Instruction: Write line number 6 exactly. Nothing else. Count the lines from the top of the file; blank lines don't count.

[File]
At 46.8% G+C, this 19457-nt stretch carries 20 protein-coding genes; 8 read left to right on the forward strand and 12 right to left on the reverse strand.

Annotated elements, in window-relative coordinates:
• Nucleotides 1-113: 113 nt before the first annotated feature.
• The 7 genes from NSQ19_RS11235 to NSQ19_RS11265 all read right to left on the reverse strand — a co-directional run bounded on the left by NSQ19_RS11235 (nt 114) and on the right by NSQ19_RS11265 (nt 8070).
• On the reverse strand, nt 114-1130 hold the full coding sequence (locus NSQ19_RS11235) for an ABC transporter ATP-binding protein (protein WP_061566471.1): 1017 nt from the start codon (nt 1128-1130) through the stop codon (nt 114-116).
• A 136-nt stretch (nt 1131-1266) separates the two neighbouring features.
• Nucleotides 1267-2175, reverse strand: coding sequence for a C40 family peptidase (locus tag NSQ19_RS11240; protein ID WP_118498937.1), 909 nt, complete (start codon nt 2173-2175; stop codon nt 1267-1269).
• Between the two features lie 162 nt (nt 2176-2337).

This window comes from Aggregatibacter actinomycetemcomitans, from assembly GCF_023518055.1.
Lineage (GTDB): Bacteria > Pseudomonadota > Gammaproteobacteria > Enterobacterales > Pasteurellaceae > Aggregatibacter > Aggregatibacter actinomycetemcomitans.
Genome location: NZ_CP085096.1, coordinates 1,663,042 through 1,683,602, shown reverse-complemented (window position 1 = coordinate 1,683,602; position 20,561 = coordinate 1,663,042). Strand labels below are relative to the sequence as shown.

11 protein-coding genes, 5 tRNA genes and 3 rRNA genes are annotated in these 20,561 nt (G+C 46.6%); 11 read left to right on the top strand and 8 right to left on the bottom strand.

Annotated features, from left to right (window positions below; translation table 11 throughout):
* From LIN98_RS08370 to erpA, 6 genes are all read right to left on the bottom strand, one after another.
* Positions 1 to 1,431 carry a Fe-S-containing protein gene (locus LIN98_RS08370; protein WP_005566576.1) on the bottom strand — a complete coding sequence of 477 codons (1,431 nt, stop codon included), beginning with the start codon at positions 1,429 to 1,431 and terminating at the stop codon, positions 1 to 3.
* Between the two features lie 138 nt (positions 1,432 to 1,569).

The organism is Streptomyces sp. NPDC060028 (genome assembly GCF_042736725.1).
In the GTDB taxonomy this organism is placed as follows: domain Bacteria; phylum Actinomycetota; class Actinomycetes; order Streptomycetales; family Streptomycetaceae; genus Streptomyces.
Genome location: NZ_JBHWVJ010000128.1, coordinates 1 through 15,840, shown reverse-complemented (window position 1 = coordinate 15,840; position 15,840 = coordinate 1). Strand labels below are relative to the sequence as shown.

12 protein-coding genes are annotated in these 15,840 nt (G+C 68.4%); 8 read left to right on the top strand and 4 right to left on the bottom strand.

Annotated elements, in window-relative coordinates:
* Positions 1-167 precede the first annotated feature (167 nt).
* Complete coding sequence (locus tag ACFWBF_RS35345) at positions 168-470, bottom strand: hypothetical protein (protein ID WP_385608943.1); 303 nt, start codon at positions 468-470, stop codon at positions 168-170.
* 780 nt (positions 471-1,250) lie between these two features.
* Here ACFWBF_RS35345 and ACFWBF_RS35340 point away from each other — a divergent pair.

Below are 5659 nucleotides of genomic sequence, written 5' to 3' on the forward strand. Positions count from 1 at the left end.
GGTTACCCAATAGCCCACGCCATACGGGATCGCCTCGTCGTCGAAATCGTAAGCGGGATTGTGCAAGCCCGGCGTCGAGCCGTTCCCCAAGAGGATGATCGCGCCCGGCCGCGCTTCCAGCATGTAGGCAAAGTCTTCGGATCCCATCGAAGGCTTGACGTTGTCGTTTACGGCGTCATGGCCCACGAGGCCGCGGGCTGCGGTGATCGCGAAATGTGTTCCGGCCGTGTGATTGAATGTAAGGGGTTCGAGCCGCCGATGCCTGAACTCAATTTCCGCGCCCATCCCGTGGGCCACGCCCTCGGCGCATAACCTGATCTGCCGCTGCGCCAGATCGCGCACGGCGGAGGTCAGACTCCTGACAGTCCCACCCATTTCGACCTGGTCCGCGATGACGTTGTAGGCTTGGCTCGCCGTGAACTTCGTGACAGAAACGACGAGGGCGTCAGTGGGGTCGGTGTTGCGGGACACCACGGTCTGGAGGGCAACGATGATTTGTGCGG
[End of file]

• A 136-nt stretch (nt 1131-1266) separates the two neighbouring features.